Captain Jack Robertson, ex-Military, Pilot and CIA Spy is kidnapped in-flight, picking up the latest shipment of opium that the CIA is using to fund covert operations in Asia. Discovering that he has been kidnapped by the deliciously over the top one-eyed, betel juice chewing minion of his disgraced comrade ex-Chinese Army officer Ching Wei is disconcerting enough. Ching Wei and Jack go back to 1942, when they were both pilots moving supplies from India into Chungking during the Second Sino-Japanese War. Ching Wei was rubbed out of the Chinese Army because of his drug-smuggling activities, and Jack was involved in the disclosure. But even more disconcerting is that Ching Wei has done very very well from the ongoing drug smuggling and he now does a great sideline in kidnapping white men (mostly) with particular skill sets and keeping them within the confines of his mountain lair to work for him.
DRAGON MOUNTAIN is Ching Wei's mountain stronghold. Deep in the Burmese jungle Dragon Mountain is a fortress outside, a luxurious resort inside. Part of the stronghold is a small Shan Village – the people of this village are part of Ching Wei's power base, providing him with accommodation and support for his white zoo and his stronghold. Ching Wei maintains control over his huge drug empire, his large army of soldiers and servants, and his white “zoo” with a brutal and cruel regime of torture; ritualistic murder; sex; enslavery of the local village and a liberal policy of free distribution of drugs to his minions. Jack must decide if he wants to stay in this bizarre jail paradise or fight for his freedom.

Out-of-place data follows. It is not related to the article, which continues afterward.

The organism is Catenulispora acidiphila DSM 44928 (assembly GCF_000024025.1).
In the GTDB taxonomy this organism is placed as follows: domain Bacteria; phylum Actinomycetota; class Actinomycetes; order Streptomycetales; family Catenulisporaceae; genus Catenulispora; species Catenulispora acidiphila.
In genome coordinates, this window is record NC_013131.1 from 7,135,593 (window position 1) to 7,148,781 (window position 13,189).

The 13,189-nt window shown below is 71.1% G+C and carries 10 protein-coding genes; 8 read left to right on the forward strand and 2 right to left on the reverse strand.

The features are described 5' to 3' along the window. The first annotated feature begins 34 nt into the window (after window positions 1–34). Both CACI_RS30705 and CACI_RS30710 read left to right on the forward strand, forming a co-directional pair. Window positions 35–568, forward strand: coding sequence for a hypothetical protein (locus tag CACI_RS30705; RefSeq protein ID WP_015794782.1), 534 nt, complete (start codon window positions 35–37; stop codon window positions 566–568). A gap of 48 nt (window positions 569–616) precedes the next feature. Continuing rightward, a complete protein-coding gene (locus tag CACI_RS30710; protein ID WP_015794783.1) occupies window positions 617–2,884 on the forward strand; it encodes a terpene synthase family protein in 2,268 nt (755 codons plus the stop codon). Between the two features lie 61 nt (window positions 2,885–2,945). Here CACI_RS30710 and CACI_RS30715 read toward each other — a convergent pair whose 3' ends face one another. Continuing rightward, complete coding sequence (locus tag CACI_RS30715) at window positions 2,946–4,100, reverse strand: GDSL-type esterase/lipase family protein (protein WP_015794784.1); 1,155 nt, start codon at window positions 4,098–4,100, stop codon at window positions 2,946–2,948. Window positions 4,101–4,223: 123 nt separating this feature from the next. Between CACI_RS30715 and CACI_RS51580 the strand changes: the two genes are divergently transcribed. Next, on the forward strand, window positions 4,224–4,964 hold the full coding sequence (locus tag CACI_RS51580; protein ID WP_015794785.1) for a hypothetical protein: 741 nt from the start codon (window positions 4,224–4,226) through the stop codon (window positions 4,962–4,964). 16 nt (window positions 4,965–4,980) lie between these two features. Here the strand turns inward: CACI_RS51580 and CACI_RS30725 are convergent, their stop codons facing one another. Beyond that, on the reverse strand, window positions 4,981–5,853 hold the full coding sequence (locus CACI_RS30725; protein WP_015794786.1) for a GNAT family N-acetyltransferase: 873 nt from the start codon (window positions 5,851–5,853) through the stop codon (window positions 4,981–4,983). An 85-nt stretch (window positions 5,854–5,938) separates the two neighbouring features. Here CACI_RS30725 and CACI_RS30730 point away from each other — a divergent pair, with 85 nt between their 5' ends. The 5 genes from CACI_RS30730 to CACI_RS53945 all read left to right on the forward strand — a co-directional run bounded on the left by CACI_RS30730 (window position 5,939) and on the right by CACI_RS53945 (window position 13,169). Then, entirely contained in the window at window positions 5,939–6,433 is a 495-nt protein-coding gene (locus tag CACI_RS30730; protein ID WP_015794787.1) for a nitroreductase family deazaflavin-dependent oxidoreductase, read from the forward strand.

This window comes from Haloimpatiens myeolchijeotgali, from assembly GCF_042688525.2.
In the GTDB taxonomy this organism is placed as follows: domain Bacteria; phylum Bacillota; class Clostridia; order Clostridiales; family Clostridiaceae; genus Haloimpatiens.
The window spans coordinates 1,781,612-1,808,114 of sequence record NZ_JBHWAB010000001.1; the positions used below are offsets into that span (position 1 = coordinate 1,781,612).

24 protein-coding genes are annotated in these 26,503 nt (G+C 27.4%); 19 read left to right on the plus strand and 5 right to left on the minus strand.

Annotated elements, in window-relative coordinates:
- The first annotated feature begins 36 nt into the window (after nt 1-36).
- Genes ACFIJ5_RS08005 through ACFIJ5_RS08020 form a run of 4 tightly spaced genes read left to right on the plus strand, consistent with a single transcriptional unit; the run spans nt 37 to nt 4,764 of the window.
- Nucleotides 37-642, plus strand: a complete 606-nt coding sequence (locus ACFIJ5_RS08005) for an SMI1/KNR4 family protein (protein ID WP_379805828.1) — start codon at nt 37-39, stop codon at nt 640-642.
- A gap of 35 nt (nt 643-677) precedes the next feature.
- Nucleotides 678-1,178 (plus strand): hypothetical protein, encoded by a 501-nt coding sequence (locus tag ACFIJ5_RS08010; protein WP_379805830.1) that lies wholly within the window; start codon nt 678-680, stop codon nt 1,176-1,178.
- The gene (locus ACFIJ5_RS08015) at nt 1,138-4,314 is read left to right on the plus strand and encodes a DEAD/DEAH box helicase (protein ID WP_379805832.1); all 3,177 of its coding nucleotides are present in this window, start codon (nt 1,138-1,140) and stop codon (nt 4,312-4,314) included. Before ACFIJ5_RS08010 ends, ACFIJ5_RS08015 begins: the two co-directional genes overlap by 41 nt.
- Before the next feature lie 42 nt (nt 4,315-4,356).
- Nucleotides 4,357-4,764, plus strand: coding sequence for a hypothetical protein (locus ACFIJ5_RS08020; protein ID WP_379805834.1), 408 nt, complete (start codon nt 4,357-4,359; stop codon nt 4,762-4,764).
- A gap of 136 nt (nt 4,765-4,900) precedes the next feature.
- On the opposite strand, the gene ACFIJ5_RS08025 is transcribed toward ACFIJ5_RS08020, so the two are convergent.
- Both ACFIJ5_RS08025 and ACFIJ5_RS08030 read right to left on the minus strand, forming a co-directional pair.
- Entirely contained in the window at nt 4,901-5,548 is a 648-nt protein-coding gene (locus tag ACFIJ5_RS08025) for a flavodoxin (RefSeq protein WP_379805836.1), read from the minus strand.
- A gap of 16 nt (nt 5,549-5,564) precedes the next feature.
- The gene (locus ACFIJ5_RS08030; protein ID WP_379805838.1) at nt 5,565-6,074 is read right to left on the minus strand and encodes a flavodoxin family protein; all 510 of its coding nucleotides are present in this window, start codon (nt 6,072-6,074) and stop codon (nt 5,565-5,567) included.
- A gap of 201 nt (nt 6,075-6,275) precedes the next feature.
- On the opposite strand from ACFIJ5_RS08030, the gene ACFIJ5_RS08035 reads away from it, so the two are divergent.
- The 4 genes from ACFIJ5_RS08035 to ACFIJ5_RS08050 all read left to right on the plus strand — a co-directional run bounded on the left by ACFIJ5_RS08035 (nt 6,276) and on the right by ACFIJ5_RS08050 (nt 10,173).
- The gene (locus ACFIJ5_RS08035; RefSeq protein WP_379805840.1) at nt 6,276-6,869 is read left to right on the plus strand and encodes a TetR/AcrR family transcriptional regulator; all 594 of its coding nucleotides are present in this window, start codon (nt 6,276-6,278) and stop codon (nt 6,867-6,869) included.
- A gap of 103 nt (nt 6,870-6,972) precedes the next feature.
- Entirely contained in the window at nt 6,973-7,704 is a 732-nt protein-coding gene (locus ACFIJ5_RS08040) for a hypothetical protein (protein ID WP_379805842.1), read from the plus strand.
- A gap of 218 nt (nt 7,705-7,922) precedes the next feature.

Think Fu-Manchu, aspects of (sans the genetic engineering) The Island of Dr Moreau (which isn't hard because that's the name of one of the character's), James Bond (without the gadgets), the movie Missing In Action and Dr Evil from Austin Powers and you're somewhere in the vicinity of DRAGON MOUNTAIN. That's not to say that DRAGON MOUNTAIN's not just a huge laugh, it's just that it's a totally, utterly and seemingly unashamedly over the top thriller.